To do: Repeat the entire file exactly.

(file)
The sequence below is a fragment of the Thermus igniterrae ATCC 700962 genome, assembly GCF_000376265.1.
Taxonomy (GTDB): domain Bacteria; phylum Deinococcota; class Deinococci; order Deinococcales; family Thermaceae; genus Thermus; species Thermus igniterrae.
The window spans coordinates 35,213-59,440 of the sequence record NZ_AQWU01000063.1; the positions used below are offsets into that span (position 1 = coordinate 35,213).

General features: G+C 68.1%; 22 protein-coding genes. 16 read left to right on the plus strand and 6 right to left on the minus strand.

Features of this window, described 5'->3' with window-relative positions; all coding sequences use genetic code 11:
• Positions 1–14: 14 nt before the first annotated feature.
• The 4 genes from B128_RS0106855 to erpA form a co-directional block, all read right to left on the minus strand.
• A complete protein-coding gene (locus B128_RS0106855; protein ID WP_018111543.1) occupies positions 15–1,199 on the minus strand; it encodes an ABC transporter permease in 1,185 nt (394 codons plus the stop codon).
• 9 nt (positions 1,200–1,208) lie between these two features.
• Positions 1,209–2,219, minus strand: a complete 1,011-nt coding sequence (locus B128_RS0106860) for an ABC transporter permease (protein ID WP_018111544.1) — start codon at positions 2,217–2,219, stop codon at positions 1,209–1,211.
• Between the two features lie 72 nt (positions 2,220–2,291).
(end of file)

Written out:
The sequence below is a fragment of the Thermus igniterrae ATCC 700962 genome, assembly GCF_000376265.1.
Taxonomy (GTDB): domain Bacteria; phylum Deinococcota; class Deinococci; order Deinococcales; family Thermaceae; genus Thermus; species Thermus igniterrae.
The window spans coordinates 35,213-59,440 of the sequence record NZ_AQWU01000063.1; the positions used below are offsets into that span (position 1 = coordinate 35,213).

General features: G+C 68.1%; 22 protein-coding genes. 16 read left to right on the plus strand and 6 right to left on the minus strand.

Features of this window, described 5'->3' with window-relative positions; all coding sequences use genetic code 11:
• Positions 1–14: 14 nt before the first annotated feature.
• The 4 genes from B128_RS0106855 to erpA form a co-directional block, all read right to left on the minus strand.
• A complete protein-coding gene (locus B128_RS0106855; protein ID WP_018111543.1) occupies positions 15–1,199 on the minus strand; it encodes an ABC transporter permease in 1,185 nt (394 codons plus the stop codon).
• 9 nt (positions 1,200–1,208) lie between these two features.
• Positions 1,209–2,219, minus strand: a complete 1,011-nt coding sequence (locus B128_RS0106860) for an ABC transporter permease (protein ID WP_018111544.1) — start codon at positions 2,217–2,219, stop codon at positions 1,209–1,211.
• Between the two features lie 72 nt (positions 2,220–2,291).